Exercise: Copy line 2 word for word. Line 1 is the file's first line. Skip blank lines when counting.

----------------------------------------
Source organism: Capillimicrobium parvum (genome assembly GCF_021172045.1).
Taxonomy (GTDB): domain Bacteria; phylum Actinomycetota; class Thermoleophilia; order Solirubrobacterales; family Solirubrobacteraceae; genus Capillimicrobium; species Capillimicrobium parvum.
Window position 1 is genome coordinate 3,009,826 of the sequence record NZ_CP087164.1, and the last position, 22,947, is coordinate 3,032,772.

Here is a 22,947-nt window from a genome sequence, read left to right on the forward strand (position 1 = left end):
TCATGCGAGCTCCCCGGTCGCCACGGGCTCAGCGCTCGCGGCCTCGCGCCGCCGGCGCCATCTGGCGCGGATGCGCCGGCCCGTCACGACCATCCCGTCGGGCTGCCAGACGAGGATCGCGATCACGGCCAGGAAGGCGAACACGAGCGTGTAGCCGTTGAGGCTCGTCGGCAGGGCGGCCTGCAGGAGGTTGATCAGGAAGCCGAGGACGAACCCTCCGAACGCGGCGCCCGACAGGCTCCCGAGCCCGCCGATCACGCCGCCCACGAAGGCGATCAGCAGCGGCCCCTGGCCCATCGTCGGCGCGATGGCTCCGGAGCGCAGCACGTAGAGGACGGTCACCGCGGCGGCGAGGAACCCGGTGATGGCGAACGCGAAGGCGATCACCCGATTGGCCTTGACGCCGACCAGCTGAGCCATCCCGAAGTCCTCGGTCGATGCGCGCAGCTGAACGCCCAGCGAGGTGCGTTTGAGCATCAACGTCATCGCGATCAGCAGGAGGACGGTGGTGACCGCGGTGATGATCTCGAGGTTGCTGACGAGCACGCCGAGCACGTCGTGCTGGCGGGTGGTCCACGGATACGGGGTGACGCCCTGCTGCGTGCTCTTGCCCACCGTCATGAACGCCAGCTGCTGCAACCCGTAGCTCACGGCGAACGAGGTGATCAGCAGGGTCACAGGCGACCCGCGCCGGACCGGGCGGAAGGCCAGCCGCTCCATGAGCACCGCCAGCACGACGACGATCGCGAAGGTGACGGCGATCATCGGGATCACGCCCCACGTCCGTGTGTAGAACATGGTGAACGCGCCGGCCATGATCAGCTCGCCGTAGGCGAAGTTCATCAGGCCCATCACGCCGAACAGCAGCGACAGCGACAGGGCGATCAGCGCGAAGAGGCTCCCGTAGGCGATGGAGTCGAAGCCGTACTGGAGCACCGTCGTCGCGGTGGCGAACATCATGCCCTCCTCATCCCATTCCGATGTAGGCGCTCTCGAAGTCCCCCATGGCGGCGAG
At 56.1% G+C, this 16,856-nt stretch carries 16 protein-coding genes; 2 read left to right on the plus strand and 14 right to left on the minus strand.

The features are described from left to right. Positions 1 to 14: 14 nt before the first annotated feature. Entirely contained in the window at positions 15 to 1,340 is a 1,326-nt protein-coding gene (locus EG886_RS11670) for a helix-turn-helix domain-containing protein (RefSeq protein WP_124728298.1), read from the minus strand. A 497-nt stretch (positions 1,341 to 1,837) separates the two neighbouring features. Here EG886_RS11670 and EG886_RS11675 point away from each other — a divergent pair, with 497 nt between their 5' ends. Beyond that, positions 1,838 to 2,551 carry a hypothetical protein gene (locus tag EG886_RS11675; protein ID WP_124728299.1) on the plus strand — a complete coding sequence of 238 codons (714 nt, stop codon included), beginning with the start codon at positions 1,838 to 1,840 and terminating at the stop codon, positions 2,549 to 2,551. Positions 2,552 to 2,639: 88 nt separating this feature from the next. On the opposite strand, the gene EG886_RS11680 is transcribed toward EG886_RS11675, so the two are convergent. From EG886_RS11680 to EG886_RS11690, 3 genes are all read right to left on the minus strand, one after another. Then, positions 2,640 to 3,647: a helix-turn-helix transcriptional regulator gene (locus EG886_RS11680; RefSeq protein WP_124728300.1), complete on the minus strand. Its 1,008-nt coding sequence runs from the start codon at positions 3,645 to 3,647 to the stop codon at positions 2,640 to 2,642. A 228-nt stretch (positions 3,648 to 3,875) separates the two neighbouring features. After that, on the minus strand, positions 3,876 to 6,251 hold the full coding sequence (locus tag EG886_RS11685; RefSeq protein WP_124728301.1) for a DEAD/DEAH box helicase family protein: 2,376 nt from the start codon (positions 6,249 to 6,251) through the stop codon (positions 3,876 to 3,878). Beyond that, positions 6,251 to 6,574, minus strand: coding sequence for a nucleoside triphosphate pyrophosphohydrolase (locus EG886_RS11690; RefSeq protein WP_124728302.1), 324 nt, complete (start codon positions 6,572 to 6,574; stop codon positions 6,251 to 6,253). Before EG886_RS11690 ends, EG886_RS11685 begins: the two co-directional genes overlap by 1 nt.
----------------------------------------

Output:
Taxonomy (GTDB): domain Bacteria; phylum Actinomycetota; class Thermoleophilia; order Solirubrobacterales; family Solirubrobacteraceae; genus Capillimicrobium; species Capillimicrobium parvum.